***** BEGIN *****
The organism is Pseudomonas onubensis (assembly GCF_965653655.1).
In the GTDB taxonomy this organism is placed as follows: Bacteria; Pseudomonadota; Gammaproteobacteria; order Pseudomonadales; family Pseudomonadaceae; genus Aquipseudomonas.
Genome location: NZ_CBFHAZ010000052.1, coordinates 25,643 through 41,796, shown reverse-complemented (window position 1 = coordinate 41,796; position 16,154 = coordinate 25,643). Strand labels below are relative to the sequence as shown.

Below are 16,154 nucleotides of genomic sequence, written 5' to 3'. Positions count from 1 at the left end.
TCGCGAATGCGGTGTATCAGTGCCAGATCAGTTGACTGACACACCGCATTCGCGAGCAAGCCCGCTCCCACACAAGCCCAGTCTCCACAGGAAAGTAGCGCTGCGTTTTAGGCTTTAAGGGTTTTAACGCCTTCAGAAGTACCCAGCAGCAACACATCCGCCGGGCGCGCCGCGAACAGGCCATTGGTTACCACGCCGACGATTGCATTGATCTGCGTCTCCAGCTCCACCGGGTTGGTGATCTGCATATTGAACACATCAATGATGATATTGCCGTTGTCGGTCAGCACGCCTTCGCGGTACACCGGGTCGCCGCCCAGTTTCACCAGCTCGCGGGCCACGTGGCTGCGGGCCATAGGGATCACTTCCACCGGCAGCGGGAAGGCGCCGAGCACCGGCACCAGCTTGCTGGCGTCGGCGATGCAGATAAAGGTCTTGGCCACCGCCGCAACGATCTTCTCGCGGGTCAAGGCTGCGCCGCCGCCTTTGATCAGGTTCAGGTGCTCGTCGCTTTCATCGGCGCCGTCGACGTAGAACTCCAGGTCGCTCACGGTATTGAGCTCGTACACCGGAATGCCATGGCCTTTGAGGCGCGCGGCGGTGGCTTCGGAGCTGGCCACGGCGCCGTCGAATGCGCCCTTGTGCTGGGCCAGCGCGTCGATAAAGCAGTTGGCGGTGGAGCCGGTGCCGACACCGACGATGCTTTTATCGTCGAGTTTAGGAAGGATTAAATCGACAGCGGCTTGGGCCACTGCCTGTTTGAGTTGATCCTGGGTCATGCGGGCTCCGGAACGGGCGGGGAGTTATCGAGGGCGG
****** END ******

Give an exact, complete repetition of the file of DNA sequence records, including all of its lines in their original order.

The organism is Pseudomonas onubensis (assembly GCF_965653655.1).
In the GTDB taxonomy this organism is placed as follows: Bacteria; Pseudomonadota; Gammaproteobacteria; order Pseudomonadales; family Pseudomonadaceae; genus Aquipseudomonas.
Genome location: NZ_CBFHAZ010000052.1, coordinates 25,643 through 41,796, shown reverse-complemented (window position 1 = coordinate 41,796; position 16,154 = coordinate 25,643). Strand labels below are relative to the sequence as shown.

Below are 16,154 nucleotides of genomic sequence, written 5' to 3'. Positions count from 1 at the left end.
TCGCGAATGCGGTGTATCAGTGCCAGATCAGTTGACTGACACACCGCATTCGCGAGCAAGCCCGCTCCCACACAAGCCCAGTCTCCACAGGAAAGTAGCGCTGCGTTTTAGGCTTTAAGGGTTTTAACGCCTTCAGAAGTACCCAGCAGCAACACATCCGCCGGGCGCGCCGCGAACAGGCCATTGGTTACCACGCCGACGATTGCATTGATCTGCGTCTCCAGCTCCACCGGGTTGGTGATCTGCATATTGAACACATCAATGATGATATTGCCGTTGTCGGTCAGCACGCCTTCGCGGTACACCGGGTCGCCGCCCAGTTTCACCAGCTCGCGGGCCACGTGGCTGCGGGCCATAGGGATCACTTCCACCGGCAGCGGGAAGGCGCCGAGCACCGGCACCAGCTTGCTGGCGTCGGCGATGCAGATAAAGGTCTTGGCCACCGCCGCAACGATCTTCTCGCGGGTCAAGGCTGCGCCGCCGCCTTTGATCAGGTTCAGGTGCTCGTCGCTTTCATCGGCGCCGTCGACGTAGAACTCCAGGTCGCTCACGGTATTGAGCTCGTACACCGGAATGCCATGGCCTTTGAGGCGCGCGGCGGTGGCTTCGGAGCTGGCCACGGCGCCGTCGAATGCGCCCTTGTGCTGGGCCAGCGCGTCGATAAAGCAGTTGGCGGTGGAGCCGGTGCCGACACCGACGATGCTTTTATCGTCGAGTTTAGGAAGGATTAAATCGACAGCGGCTTGGGCCACTGCCTGTTTGAGTTGATCCTGGGTCATGCGGGCTCCGGAACGGGCGGGGAGTTATCGAGGGCGG